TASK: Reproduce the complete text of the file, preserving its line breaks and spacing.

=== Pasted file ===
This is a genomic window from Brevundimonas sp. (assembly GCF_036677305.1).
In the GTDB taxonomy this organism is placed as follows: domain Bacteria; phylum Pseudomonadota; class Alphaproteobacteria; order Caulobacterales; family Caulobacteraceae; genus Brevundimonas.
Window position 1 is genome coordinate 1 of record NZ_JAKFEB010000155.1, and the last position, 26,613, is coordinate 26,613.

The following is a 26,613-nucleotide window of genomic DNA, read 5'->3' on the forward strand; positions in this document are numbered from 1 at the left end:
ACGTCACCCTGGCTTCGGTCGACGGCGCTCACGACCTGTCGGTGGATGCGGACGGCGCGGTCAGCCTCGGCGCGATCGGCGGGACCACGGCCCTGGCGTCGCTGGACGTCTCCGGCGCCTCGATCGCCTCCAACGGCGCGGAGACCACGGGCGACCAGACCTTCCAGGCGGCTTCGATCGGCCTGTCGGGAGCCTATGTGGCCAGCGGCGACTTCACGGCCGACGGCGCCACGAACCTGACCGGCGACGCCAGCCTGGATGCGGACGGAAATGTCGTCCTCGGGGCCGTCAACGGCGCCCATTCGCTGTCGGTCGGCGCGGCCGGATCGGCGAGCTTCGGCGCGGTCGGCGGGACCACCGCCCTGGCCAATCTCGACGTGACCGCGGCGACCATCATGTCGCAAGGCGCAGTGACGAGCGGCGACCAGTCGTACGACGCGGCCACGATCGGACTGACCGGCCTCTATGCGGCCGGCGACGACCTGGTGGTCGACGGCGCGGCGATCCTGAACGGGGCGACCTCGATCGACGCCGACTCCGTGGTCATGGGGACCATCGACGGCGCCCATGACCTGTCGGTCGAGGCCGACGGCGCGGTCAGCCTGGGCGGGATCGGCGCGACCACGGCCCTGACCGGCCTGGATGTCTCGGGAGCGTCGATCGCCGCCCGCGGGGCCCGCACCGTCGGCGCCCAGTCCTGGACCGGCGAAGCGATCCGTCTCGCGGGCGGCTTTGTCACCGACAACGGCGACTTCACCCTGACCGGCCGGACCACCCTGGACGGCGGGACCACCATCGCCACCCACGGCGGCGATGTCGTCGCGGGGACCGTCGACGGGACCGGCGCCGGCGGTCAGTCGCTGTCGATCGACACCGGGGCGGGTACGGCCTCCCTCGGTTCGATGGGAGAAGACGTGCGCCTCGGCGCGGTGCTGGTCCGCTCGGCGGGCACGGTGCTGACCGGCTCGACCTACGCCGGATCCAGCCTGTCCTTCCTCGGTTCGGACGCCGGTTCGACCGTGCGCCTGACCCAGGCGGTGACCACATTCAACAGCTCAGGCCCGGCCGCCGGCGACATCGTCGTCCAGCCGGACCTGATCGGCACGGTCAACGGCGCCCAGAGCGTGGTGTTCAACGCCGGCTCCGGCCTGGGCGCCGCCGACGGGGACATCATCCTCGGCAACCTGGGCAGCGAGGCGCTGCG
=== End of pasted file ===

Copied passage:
This is a genomic window from Brevundimonas sp. (assembly GCF_036677305.1).
In the GTDB taxonomy this organism is placed as follows: domain Bacteria; phylum Pseudomonadota; class Alphaproteobacteria; order Caulobacterales; family Caulobacteraceae; genus Brevundimonas.
Window position 1 is genome coordinate 1 of record NZ_JAKFEB010000155.1, and the last position, 26,613, is coordinate 26,613.

The following is a 26,613-nucleotide window of genomic DNA, read 5'->3' on the forward strand; positions in this document are numbered from 1 at the left end:
ACGTCACCCTGGCTTCGGTCGACGGCGCTCACGACCTGTCGGTGGATGCGGACGGCGCGGTCAGCCTCGGCGCGATCGGCGGGACCACGGCCCTGGCGTCGCTGGACGTCTCCGGCGCCTCGATCGCCTCCAACGGCGCGGAGACCACGGGCGACCAGACCTTCCAGGCGGCTTCGATCGGCCTGTCGGGAGCCTATGTGGCCAGCGGCGACTTCACGGCCGACGGCGCCACGAACCTGACCGGCGACGCCAGCCTGGATGCGGACGGAAATGTCGTCCTCGGGGCCGTCAACGGCGCCCATTCGCTGTCGGTCGGCGCGGCCGGATCGGCGAGCTTCGGCGCGGTCGGCGGGACCACCGCCCTGGCCAATCTCGACGTGACCGCGGCGACCATCATGTCGCAAGGCGCAGTGACGAGCGGCGACCAGTCGTACGACGCGGCCACGATCGGACTGACCGGCCTCTATGCGGCCGGCGACGACCTGGTGGTCGACGGCGCGGCGATCCTGAACGGGGCGACCTCGATCGACGCCGACTCCGTGGTCATGGGGACCATCGACGGCGCCCATGACCTGTCGGTCGAGGCCGACGGCGCGGTCAGCCTGGGCGGGATCGGCGCGACCACGGCCCTGACCGGCCTGGATGTCTCGGGAGCGTCGATCGCCGCCCGCGGGGCCCGCACCGTCGGCGCCCAGTCCTGGACCGGCGAAGCGATCCGTCTCGCGGGCGGCTTTGTCACCGACAACGGCGACTTCACCCTGACCGGCCGGACCACCCTGGACGGCGGGACCACCATCGCCACCCACGGCGGCGATGTCGTCGCGGGGACCGTCGACGGGACCGGCGCCGGCGGTCAGTCGCTGTCGATCGACACCGGGGCGGGTACGGCCTCCCTCGGTTCGATGGGAGAAGACGTGCGCCTCGGCGCGGTGCTGGTCCGCTCGGCGGGCACGGTGCTGACCGGCTCGACCTACGCCGGATCCAGCCTGTCCTTCCTCGGTTCGGACGCCGGTTCGACCGTGCGCCTGACCCAGGCGGTGACCACATTCAACAGCTCAGGCCCGGCCGCCGGCGACATCGTCGTCCAGCCGGACCTGATCGGCACGGTCAACGGCGCCCAGAGCGTGGTGTTCAACGCCGGCTCCGGCCTGGGCGCCGCCGACGGGGACATCATCCTCGGCAACCTGGGCAGCGAGGCGCTGCG